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The Bill had been moved in a hurriedly convened session of the State Assembly
The Opposition did not participate in the voting on the Bill, having walked out of the House
KOLKATA: Governor M. K. Narayanan has given his assent to the Singur Land Rehabilitation and Development Bill, 2011 ,which had been passed in the West Bengal Assembly on June 14.
The Bill that had been moved in a hurriedly convened session of the State Assembly provides for taking over by the State Government the land leased to Tata Motors for its small car project and ancillary units at Singur so that certain portions of it can be returned to the farmers who had handed over their plots against their wishes and had not accepted any compensation.
“The Governor has assented to the Singur Land Rehabilitation and Development Bill, 2011,” the State's Industries Minister Partha Chatterjee said here on Monday, citing a communication to the State administration from Raj Bhavan.
“Now a notification will be issued, to be followed by the framing of rules by a committee,” he said.
The rules will determine the process of returning the equivalent quantum of land acquired from “unwilling” farmers.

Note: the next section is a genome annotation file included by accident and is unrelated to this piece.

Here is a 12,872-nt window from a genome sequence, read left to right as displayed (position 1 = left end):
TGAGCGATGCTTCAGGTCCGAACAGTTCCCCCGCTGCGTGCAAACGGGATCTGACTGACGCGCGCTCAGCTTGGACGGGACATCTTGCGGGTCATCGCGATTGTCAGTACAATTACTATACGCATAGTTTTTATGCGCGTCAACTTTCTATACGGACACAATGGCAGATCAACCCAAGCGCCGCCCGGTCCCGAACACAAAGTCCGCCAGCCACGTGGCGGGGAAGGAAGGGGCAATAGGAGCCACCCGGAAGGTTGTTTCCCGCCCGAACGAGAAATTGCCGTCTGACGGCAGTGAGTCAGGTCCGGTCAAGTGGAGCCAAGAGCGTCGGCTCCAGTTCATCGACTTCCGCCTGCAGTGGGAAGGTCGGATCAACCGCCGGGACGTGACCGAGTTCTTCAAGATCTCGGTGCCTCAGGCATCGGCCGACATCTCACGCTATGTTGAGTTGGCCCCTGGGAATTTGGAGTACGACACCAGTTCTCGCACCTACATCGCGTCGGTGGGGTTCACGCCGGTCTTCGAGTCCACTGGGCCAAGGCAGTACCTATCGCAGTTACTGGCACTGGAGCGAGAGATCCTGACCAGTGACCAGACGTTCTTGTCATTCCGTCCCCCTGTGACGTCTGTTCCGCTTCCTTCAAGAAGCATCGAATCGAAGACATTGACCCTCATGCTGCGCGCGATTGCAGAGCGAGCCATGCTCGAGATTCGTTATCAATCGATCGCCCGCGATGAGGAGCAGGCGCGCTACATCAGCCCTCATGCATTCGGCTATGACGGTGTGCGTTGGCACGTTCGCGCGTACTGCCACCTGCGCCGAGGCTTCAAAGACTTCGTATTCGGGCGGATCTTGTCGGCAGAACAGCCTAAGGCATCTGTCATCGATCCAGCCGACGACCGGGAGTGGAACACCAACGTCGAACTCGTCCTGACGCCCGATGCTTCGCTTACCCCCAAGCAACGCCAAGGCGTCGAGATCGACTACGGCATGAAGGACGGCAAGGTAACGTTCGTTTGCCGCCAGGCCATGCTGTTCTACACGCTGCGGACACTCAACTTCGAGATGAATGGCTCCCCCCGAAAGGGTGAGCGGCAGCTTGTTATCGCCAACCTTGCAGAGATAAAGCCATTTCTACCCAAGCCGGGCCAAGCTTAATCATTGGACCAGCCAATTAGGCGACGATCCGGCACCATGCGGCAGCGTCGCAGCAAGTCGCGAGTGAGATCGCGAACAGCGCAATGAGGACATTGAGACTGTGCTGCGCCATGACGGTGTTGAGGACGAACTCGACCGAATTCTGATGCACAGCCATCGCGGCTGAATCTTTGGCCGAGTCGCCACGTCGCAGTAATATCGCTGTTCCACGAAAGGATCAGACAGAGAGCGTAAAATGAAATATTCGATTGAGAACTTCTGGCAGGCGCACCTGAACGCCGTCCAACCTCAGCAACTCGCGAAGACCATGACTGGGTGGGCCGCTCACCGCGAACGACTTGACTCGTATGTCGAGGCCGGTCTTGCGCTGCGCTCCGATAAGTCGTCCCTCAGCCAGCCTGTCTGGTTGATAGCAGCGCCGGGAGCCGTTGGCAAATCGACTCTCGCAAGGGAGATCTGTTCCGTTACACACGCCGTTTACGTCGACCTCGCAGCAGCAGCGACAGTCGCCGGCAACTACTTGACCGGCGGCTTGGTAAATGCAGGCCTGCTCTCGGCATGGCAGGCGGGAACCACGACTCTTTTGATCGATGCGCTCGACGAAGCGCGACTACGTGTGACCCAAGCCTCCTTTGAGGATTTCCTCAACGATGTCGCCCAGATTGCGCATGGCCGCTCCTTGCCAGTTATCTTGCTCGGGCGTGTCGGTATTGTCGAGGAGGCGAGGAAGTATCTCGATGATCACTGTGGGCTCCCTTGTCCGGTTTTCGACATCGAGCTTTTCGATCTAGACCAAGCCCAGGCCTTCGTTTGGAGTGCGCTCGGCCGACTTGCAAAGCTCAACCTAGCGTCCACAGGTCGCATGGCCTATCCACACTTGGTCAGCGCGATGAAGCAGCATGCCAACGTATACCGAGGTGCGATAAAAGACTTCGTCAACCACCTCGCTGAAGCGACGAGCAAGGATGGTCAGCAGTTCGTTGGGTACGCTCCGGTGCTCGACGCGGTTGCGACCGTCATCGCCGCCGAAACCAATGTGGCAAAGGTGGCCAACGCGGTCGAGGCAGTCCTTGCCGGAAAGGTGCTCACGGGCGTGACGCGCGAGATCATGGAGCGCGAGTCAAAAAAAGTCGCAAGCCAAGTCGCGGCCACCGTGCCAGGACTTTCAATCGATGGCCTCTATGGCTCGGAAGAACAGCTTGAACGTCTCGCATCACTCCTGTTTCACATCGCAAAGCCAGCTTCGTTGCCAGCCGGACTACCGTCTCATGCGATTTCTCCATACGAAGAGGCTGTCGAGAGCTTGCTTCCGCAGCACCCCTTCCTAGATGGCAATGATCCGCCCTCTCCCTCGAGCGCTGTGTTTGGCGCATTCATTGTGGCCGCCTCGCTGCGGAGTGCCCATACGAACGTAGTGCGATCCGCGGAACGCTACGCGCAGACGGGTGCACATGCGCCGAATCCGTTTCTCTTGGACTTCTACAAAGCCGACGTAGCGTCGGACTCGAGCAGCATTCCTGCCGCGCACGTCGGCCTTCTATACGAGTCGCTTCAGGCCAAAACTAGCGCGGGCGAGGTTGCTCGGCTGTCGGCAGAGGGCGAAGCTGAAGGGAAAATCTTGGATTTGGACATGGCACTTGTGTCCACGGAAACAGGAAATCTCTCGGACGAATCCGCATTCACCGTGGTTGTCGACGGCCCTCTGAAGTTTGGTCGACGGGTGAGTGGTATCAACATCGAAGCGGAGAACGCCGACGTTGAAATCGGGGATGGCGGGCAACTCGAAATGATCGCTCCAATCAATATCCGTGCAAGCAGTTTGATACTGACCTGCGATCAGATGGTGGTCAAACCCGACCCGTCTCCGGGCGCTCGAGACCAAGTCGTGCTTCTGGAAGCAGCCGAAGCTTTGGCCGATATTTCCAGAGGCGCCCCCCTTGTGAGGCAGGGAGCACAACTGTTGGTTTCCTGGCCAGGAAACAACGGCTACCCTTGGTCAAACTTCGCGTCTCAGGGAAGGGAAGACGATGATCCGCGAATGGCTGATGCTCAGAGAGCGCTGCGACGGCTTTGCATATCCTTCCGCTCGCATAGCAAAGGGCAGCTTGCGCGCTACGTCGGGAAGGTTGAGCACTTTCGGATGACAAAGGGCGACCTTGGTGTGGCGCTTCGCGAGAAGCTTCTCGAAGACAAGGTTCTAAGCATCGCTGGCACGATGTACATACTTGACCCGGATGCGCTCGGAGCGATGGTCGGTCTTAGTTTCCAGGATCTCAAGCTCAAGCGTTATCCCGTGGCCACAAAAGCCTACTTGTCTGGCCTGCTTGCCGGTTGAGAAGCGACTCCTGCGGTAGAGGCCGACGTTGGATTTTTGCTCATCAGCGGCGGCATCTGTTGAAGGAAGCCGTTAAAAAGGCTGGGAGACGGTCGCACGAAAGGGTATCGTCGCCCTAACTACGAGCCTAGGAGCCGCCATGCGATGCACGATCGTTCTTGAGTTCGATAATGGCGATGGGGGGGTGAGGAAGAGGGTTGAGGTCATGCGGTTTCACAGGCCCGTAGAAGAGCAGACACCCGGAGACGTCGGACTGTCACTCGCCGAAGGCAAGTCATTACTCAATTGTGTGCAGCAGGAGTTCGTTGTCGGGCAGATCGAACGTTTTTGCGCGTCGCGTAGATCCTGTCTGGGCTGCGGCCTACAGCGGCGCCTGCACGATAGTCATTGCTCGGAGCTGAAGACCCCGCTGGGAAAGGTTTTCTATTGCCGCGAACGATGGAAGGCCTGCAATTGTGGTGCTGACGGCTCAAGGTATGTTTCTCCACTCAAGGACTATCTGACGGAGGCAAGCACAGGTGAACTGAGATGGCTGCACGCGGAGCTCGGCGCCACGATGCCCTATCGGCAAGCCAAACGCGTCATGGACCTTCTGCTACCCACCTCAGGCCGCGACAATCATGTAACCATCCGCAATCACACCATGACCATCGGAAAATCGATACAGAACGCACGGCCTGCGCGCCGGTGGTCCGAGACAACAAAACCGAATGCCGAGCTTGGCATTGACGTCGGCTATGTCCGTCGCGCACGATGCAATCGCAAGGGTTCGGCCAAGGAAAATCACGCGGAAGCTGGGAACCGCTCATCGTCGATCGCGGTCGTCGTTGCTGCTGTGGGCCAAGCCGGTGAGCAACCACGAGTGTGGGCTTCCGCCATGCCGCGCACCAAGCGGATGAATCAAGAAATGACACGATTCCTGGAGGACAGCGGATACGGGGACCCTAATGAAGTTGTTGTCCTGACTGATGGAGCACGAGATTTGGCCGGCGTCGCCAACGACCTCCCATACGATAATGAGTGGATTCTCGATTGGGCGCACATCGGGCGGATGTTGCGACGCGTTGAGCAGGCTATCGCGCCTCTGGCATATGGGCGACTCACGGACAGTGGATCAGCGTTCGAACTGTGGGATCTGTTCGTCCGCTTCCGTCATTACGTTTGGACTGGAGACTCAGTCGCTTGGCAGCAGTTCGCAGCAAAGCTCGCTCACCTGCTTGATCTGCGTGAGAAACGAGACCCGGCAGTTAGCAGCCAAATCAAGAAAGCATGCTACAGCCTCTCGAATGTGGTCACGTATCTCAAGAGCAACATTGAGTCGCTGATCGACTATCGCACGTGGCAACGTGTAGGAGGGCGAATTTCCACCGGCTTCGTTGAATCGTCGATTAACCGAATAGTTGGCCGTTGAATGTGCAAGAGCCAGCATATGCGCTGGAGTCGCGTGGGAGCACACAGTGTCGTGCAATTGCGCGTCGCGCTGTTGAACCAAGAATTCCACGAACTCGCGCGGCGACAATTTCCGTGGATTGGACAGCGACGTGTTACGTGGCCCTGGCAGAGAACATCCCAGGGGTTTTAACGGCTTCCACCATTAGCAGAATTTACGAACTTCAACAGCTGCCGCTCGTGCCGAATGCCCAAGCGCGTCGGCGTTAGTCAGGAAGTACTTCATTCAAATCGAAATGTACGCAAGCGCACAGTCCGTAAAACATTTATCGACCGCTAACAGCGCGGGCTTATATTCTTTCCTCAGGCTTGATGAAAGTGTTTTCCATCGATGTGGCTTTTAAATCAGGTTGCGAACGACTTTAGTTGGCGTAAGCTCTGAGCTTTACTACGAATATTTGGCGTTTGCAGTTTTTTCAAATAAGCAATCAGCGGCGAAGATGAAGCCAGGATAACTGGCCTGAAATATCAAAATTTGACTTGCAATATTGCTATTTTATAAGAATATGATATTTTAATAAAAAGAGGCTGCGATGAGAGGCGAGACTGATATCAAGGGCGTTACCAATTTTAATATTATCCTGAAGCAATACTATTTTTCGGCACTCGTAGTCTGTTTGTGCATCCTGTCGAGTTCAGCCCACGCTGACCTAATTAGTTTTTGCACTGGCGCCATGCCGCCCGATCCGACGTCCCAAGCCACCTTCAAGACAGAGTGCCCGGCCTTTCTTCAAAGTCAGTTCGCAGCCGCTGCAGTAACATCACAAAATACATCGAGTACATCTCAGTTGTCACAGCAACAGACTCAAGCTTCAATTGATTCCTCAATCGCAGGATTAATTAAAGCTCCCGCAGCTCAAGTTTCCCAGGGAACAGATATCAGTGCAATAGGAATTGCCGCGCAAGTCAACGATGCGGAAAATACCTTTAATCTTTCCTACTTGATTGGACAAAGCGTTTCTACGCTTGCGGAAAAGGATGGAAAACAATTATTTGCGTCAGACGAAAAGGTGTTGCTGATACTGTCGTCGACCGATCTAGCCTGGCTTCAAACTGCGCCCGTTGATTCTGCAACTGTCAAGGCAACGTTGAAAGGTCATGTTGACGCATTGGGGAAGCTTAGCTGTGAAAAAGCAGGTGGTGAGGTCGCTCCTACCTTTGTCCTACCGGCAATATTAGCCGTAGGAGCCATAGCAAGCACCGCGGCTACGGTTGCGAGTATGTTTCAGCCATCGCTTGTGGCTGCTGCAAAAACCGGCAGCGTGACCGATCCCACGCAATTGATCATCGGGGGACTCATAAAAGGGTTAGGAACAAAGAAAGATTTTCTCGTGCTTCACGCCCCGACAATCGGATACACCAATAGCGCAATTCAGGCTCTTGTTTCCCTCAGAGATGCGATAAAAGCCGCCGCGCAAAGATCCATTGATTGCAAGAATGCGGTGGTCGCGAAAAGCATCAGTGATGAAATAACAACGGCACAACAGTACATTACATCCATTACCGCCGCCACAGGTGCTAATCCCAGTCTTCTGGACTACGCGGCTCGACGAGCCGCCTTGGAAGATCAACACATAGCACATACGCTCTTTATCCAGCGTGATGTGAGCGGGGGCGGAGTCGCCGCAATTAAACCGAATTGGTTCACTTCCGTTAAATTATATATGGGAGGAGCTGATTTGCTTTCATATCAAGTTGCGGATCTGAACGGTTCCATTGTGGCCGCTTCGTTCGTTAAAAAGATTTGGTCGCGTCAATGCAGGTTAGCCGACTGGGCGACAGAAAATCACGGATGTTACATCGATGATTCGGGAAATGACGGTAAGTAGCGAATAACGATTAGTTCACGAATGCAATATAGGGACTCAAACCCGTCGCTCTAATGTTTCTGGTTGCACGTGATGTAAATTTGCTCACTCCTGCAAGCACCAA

Chief Minister Mamata Banerjee has stated that 400 acres of such land would be given back to the farmers (out of a total of 997.17 acres acquired for Tata Motors' Nano project).
The Opposition had not participated in the voting on the Bill, having walked out of the House pointing out that the Bill would, among other things, create a divide among the farmers concerned at Singur.
The issue of return of land to farmers from whom their plots were acquired “forcibly” had become a major political issue with Ms. Banerjee leading a movement against such acquisition that finally led to Tata Motors pulling out from Singur.
The Bill states that the State Government will be taking back the land leased to Tata Motors in view of the company non-commissioning and abandoning its small car project at Singur.
On the day the Bill was passed in the State Assembly, Tata Motors in a statement said it would take appropriate steps after studying the Bill. It had pointed out that the decision to pull out the Nano small car project from Singur was an immensely painful decision forced on it by the prevailing circumstances.
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